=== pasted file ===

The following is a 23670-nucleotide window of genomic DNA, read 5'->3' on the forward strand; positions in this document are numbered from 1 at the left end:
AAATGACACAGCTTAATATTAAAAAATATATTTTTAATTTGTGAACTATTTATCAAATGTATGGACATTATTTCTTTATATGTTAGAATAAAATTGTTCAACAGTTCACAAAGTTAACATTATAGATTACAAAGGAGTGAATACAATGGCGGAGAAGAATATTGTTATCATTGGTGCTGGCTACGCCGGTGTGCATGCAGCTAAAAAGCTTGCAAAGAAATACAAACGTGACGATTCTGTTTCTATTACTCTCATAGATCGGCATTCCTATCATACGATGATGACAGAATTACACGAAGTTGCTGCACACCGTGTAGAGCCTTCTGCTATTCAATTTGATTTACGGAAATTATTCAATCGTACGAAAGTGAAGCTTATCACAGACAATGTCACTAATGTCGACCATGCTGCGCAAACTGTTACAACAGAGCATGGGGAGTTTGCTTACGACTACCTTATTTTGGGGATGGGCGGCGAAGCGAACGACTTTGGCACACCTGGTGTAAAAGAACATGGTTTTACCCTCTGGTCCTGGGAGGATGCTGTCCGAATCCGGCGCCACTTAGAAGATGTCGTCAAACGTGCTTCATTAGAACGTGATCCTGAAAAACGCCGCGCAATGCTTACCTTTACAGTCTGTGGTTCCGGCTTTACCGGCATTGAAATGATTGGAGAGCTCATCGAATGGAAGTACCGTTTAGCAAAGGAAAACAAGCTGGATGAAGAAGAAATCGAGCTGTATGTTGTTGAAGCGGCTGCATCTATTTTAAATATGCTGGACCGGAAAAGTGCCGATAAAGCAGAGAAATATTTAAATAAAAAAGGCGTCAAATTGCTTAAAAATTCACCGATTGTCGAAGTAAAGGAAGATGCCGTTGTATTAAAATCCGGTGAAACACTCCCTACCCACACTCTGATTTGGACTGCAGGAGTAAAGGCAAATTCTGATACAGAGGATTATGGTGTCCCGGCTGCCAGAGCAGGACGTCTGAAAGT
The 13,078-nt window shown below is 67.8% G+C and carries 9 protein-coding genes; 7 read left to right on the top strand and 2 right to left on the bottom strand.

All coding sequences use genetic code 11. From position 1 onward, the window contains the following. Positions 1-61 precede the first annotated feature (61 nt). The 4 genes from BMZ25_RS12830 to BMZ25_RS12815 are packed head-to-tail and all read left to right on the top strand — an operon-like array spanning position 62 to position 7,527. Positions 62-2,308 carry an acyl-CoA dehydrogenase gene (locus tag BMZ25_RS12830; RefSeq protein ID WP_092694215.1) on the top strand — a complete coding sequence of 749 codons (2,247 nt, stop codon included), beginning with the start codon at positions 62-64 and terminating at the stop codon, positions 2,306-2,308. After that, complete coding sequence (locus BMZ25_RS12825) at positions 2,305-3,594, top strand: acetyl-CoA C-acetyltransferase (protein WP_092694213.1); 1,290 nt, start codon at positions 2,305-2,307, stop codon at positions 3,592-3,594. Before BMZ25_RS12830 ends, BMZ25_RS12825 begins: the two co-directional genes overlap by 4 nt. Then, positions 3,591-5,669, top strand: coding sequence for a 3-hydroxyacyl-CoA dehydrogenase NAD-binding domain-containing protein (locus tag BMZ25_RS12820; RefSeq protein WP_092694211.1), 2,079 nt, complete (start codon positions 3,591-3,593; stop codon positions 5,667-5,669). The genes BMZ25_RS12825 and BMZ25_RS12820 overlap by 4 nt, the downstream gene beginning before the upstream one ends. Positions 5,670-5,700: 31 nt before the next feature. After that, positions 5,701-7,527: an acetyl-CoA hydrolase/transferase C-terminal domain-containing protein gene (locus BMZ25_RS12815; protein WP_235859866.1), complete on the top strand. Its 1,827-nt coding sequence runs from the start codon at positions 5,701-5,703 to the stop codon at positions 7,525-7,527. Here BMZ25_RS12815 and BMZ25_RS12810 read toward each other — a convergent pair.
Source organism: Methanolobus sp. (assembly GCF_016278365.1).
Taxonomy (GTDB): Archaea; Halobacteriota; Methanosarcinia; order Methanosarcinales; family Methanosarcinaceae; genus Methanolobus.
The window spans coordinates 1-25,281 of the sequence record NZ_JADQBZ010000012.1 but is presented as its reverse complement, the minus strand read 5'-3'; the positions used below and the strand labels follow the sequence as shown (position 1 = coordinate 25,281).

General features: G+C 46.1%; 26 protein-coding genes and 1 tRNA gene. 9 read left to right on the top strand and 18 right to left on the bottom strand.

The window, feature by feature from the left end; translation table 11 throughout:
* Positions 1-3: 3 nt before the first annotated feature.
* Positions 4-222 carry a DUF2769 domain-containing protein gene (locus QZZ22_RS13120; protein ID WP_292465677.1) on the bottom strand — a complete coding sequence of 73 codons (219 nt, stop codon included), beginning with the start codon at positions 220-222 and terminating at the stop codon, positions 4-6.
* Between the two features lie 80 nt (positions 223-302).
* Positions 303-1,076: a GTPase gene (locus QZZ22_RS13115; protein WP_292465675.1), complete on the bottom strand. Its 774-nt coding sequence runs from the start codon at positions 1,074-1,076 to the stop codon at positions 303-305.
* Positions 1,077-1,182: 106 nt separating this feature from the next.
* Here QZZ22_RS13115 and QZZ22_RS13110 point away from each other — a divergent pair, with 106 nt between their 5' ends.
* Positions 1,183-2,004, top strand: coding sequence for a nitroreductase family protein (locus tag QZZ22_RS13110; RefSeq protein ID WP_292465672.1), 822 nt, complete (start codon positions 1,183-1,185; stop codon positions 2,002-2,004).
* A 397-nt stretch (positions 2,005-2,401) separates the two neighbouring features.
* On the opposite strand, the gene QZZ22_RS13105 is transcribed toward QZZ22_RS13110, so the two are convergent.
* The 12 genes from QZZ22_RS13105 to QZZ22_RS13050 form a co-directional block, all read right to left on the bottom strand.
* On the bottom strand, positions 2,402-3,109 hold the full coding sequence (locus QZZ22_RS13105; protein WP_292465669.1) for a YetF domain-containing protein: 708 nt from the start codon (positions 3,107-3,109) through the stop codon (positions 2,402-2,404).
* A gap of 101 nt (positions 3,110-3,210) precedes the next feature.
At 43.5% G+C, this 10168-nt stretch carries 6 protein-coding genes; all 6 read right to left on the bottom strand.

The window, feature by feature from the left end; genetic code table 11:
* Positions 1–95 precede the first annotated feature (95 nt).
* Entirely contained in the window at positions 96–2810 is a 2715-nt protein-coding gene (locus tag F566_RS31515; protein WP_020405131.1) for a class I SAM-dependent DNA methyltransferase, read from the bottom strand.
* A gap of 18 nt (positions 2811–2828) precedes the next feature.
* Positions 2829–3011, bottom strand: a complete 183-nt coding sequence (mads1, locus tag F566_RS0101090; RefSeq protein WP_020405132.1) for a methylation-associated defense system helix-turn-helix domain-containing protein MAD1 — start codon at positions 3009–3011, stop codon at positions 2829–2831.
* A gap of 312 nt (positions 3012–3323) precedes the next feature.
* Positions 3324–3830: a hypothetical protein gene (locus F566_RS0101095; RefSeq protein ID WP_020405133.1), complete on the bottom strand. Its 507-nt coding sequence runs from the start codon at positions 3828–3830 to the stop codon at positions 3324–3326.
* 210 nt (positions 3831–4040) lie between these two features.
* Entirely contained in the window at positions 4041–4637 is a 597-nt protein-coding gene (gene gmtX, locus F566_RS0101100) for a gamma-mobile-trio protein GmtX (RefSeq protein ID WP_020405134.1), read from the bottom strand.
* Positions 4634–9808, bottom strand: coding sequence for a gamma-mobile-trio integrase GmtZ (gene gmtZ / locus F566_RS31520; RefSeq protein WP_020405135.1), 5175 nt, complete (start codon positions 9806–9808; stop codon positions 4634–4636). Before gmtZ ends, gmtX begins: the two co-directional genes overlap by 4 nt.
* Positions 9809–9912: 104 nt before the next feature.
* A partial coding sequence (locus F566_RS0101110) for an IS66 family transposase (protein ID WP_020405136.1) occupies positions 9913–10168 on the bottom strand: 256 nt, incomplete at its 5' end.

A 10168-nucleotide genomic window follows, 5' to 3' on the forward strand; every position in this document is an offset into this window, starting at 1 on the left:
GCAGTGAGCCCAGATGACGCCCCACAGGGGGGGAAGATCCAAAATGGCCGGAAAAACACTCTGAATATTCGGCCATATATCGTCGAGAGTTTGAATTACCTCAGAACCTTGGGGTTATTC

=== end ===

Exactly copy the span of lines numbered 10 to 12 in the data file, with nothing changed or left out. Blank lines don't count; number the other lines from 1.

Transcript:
* Positions 1-3: 3 nt before the first annotated feature.
* Positions 4-222 carry a DUF2769 domain-containing protein gene (locus QZZ22_RS13120; protein ID WP_292465677.1) on the bottom strand — a complete coding sequence of 73 codons (219 nt, stop codon included), beginning with the start codon at positions 220-222 and terminating at the stop codon, positions 4-6.
* Between the two features lie 80 nt (positions 223-302).